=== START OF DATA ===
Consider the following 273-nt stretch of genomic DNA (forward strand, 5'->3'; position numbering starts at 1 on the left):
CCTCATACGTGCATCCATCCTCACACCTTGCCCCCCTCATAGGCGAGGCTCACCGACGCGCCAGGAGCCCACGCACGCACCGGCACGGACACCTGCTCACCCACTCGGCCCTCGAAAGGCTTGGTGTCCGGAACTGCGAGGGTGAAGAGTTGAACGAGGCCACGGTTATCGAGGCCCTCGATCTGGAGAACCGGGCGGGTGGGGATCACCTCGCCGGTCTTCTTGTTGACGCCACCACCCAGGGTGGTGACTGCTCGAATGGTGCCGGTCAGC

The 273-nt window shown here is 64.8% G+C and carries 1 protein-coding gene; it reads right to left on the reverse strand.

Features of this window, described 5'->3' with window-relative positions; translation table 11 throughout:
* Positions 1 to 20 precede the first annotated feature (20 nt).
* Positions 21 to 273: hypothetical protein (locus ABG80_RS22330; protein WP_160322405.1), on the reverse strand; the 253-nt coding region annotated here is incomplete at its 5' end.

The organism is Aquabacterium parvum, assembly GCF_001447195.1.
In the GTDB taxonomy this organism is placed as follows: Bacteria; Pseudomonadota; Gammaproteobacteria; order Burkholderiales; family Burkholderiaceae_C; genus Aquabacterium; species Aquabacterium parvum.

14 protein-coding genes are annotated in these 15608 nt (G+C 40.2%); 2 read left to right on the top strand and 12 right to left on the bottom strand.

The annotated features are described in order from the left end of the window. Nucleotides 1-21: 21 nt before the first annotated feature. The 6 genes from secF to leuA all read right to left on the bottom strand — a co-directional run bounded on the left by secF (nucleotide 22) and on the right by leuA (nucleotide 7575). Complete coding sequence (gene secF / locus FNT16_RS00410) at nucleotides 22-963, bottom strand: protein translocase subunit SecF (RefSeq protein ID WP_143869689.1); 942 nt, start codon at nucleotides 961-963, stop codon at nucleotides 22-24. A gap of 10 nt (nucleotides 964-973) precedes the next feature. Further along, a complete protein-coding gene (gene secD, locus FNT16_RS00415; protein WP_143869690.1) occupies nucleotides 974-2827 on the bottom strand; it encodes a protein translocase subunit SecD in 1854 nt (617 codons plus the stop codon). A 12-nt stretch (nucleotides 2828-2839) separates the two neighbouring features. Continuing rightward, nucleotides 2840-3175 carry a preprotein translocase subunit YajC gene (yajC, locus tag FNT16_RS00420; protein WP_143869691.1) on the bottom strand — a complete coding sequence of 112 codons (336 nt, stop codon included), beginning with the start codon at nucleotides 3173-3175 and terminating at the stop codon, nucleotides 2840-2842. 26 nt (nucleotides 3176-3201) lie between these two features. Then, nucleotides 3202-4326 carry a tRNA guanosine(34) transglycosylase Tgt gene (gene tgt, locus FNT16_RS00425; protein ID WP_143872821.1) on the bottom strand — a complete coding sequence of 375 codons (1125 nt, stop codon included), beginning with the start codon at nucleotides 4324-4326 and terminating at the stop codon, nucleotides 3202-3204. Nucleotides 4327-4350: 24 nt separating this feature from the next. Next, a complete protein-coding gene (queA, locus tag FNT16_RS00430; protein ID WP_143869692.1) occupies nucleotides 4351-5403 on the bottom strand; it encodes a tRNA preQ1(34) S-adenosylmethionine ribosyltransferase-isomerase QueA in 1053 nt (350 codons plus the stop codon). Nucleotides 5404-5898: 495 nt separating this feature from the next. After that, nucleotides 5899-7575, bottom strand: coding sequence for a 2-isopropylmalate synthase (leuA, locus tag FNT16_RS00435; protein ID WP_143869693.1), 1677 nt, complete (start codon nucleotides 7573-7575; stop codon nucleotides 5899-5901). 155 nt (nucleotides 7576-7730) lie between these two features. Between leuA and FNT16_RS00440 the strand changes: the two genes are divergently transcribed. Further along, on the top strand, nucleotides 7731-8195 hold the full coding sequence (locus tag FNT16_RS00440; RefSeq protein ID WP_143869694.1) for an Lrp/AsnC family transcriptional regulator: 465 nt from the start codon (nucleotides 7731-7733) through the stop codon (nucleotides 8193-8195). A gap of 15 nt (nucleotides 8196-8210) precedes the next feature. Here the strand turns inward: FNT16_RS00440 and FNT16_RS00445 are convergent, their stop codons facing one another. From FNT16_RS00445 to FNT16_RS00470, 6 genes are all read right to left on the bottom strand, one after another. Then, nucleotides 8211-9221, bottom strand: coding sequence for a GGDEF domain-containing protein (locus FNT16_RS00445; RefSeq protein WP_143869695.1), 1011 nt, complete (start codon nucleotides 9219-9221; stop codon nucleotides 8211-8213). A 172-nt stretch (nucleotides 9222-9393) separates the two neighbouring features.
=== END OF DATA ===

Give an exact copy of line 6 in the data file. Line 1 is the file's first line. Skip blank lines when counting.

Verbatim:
* Positions 21 to 273: hypothetical protein (locus ABG80_RS22330; protein WP_160322405.1), on the reverse strand; the 253-nt coding region annotated here is incomplete at its 5' end.